Navy leaders are reversing their controversial decision to eliminate sailors' ratings and will restore job titles across the fleet, according to a Navy message set for release Wednesday.

Effective immediately, enlisted sailors will officially regain their ratings, the traditional job titles that have inspired a deep cultural loyalty and that have defined enlisted career tracks for generations, Navy officials said.

The move comes three months after the Navy stunned sailors around the world in September by eliminated ratings titles, including those such as boatswain's mate that dated back to the founding of the service.

The extraordinarily rare move comes after a fierce backlash from the fleet that became a distraction from the Navy's broader effort to reform the antiquated personnel system, Navy officials said.

Adm. John Richardson, the chief of naval operations, called it a "course correction" and acknowledged the overwhelmingly negative reaction from the fleet was a key factor in the decision.

"We have learned from you, and so effective immediately, all rating names are restored," Richardson wrote in a Navy message set for release Wednesday. A copy of the message was obtained by Navy Times Tuesday.

Cmdr. Chris Servello, Richardson’s spokesman, confirmed Tuesday night that the Navy planned to restore ratings Wednesday and that a fleet-wide message from the CNO would be released online in the morning, along with more details from CNO and Master Chief Petty Officer of the Navy Steven Giordano.

Though the ratings have been restored, change still lies ahead as the Navy plans to press ahead with its broader effort to fundamentally change the rigid personnel system and make career paths more flexible in the future.

"The feedback from current and former Sailors has been consistent that there is wide support for the flexibility that the plan offers, but the removal of rating titles detracted from accomplishing our major goals," Richardson wrote.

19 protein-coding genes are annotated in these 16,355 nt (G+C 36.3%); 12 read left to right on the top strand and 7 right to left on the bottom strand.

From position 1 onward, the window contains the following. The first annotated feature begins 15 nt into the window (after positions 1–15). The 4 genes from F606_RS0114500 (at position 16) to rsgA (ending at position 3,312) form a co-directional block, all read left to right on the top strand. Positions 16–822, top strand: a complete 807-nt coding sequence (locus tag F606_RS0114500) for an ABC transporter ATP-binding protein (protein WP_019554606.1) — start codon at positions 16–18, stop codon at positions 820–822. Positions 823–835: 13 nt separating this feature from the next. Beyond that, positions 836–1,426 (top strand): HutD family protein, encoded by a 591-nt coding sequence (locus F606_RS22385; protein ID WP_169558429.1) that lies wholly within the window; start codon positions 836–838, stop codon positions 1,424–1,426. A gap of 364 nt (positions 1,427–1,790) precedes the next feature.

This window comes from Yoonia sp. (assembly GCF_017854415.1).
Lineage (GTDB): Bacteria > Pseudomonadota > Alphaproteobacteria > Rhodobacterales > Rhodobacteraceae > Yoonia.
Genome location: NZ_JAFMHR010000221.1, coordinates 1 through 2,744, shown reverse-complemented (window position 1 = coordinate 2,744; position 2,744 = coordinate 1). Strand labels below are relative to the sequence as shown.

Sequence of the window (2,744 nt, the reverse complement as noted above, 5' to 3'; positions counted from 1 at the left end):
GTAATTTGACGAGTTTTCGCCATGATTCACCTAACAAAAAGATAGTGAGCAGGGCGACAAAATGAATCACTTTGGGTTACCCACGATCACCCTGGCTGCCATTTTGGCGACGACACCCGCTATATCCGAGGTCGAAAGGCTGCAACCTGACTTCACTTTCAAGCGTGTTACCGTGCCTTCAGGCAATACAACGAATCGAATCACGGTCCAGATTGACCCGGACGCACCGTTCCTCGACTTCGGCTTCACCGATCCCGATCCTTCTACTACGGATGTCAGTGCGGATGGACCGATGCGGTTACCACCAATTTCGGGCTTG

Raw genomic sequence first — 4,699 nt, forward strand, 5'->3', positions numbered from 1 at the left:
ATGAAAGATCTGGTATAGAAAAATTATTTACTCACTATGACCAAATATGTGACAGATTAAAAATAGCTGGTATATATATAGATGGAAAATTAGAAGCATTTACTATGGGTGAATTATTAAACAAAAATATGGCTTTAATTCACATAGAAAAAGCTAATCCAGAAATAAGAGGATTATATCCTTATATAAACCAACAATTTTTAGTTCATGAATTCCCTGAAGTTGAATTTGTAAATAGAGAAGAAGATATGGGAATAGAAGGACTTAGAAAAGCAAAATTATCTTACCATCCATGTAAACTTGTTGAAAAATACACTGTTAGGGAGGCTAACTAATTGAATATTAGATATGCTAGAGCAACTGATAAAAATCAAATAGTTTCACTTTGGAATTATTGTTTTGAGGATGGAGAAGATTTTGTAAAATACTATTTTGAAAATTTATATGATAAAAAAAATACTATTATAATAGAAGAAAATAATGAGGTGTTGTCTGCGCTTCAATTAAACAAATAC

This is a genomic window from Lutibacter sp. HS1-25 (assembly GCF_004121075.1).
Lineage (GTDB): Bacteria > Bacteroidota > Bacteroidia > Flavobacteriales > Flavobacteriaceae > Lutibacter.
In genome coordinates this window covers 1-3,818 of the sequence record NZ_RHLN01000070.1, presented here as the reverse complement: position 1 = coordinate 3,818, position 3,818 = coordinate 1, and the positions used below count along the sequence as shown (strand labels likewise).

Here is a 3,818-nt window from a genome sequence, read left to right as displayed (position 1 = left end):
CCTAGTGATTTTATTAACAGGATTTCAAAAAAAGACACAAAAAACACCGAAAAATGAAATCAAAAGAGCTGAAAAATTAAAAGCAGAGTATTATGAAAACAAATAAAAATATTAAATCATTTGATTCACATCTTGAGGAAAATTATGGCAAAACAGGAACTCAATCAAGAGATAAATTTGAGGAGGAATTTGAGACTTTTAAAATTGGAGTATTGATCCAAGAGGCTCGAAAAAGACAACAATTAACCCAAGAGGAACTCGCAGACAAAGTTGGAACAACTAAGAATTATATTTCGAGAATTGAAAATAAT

"There is a way to have the benefits of the rating modernization program without removing rating titles," the CNO wrote in the message.

"This course correction doesn’t mean our work is done – rating modernization will continue for all the right reason," Richardson wrote. "Modernizing our industrial-age personnel system in order to provide Sailors choice and flexibility still remains a priority for us."

These changes will ultimately mean that sailors’ titles may have to change in the future, Richardson continues, but he’s going to solicit sailor feedback.

As early word of the restoration spread on social media Tuesday night, many sailors celebrated the news, both because they welcomed the return of the traditional titles but also because the decision showed that the Navy’s leadership was responsive to the concerns of sailors.

"Nobody wanted to see ratings taken away. The traditions and identities associated with them are undeniable. My sailors will be relieved and gratified that their voices appear to have been heard," said one East Coast command master chief who spoke to Navy Times and asked not to be named to speak candidly about a high-level decision.

"And I'm just glad I don't have to open a manual to find out what kind of Sailor I'm getting the next time orders cross my desk," the command master chief said.